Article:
Though they tried to get something going, Cabana Boys couldn't. Neuromancer didn't get made, and the company went belly up. (A lot of what Bill put forward, groundbreaking at the time, became standard cyberpunk tropes. The Matrix owes him, big time, as do a slew of other movies featuring that gritty, human/computer interface. Somebody did get "Johnny Mnemonic" made in '95, from Gibson's short story, starring Keanu Reeves, but it tanked big-time. Too little, too late, and what they call in the biz, a POS ...)

But back to Cabana Boys:

In a legal filing with the IRS later, the Doc and his wife allowed as how they had ponied up two million and change, and how this money was not repaid, so they wanted to write it off as a bad debt. The boys didn't necessarily agree that this much came their way, but nobody seemed to have paperwork on what started out as a handshake deal before it got tangled up in corporations and lawyers.

But the boys were kaput. Neuromancer, which could have been The Matrix, didn't get made. Gibson got some money, but like Brando in The Waterfront, he coulda been a contender, and wasn't, leastways not for his first novel.

Attend the lesson, children: The warm waters are full of sharks and barracuda down there in LaLaLand, and if you swim, be careful what shiny things you have glittering upon your person.


Justin said...

If Los Angeles is a shark tank, then I'm living right on the shore. Rather exciting, as I leave the corporate kiddie pool for deeper (and more dangerous) prospects.
Enough aquatic metaphors, sorry...

Travis said...

Interesting story.

Sounds like there's another interesting story that sparked that remembrance. Hope the vault gets opened up someday...

Joe Schultz said...

Thanks for this story; interesting stuff indeed. Had wondered how that first deal went.

On an unrelated project, was in contact with Bill about 10 years ago just after the 2nd go at a Neuromancer movie fell apart; vfx & directing auteur Chris Cunningham at the helm with Aphex Twin on the score.

After the film collaboration fell apart, recall Bill mentioning the combination was the best possible chance a film version of Neuromancer could have had (agree), but the whole thing was out of his hands, having sold the rights years ago.

Today, we've some Britney Spears director struggling to make anything other than the expected pop fluff piece; sad times indeed :D

Steve Perry said...

If you are book writer, the proper attitude seems to be that, yeah, it's your book, but it's their movie, and however good or bad the picture turns out, the book is the same. Even a crappy movie or TV series can spike your book sales. Look at True Blood. After HBO started the series, all of Charlaine Harris's Sookie Stackhouse book came back out of nowhere to make the NY Times Bestseller List.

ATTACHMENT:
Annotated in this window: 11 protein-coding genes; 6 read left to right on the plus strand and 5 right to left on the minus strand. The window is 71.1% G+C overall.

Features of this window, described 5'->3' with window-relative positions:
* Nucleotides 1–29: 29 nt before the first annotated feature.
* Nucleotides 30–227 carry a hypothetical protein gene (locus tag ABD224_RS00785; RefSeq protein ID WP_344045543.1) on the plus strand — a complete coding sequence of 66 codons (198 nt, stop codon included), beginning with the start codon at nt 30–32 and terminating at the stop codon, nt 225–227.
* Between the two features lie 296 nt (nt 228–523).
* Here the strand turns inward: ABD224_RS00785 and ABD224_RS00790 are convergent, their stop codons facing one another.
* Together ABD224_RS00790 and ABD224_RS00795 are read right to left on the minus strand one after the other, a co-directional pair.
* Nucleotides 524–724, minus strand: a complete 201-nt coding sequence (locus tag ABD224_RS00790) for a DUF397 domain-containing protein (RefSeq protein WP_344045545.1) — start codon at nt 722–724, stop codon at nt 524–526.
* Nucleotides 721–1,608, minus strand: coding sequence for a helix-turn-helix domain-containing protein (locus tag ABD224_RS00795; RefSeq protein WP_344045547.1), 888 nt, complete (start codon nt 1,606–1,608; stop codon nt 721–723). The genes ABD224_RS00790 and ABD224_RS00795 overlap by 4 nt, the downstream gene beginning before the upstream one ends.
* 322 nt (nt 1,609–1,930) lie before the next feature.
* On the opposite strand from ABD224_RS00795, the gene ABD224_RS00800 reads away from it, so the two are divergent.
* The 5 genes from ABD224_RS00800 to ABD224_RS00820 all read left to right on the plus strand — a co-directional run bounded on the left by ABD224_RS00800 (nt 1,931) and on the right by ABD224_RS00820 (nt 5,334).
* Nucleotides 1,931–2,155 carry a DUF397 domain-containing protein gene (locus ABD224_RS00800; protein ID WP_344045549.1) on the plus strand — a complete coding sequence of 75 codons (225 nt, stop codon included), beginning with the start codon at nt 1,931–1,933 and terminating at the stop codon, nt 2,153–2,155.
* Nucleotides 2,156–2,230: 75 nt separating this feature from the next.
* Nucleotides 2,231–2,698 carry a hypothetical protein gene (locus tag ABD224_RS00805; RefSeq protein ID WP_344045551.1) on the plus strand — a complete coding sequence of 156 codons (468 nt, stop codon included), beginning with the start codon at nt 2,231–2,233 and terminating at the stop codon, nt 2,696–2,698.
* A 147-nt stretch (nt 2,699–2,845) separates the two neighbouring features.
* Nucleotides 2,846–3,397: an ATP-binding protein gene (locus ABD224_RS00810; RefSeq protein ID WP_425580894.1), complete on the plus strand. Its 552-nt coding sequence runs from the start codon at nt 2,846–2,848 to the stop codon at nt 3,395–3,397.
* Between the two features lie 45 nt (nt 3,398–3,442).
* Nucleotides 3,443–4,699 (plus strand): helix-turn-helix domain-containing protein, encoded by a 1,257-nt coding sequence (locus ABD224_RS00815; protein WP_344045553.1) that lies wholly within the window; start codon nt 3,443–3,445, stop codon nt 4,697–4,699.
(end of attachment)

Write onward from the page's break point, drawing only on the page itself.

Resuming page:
I haven't talked to Bill in a coon's age, dunno what he's up to, but Neuromancer was kind of like Apple Computers. Done right, it would have ruled. Had Apple played it well, there wouldn't have been any Windows. But while it was a superior product, they kept shooting themselves in the foot.

The EFX were up to it, but the deal with Cabana Boys took Bill's book out of circulation when it mattered the most.

Bill had already been working on the novel when Bladerunner came out, and so it wasn't an influence per se, but that's the kind of thing the book could have been. Had Bladerunner done big numbers in its theatrical release, that might have helped (or hurt) him. It didn't get to be a cult hit until later -- no DVD's back then, and not everybody had a VCR.

Heavy Metal (Metal Hurlant), now that was an influence.

Sean said...

killer story Steve... Neuromancer is one of my favorite all-time books, but I have always been glad it didnt get made into a movie... because you cant turn a couple hundred pages of awesome into a decent 120 minute movie, ever (which I think is why Stephen King would only allow The Stand to be done as a miniseries).

But I swear I remember the Cabana Boys getting credit on the Commodore 64 videogame for Neuromancer (see Wikipedia)

Steve Perry said...

Movies are seldom as good as the books upon which they are based, especially those where the writing style is paramount for the book to work.

I thought the Godfather was a better movie than a novel, so it is possible.

Bladerunner's gritty future showed it could be done well, and the Peoples/Fancher script, direction by Ridley Scott and Paulli/Synder production designs and sets could easily have been put into service for Neuromancer for the look.

I would have been fascinated to see what Jim Cameron could have done with it with today's CGI technology.

Even so, the book would have been tough to beat. Bill had a vision ...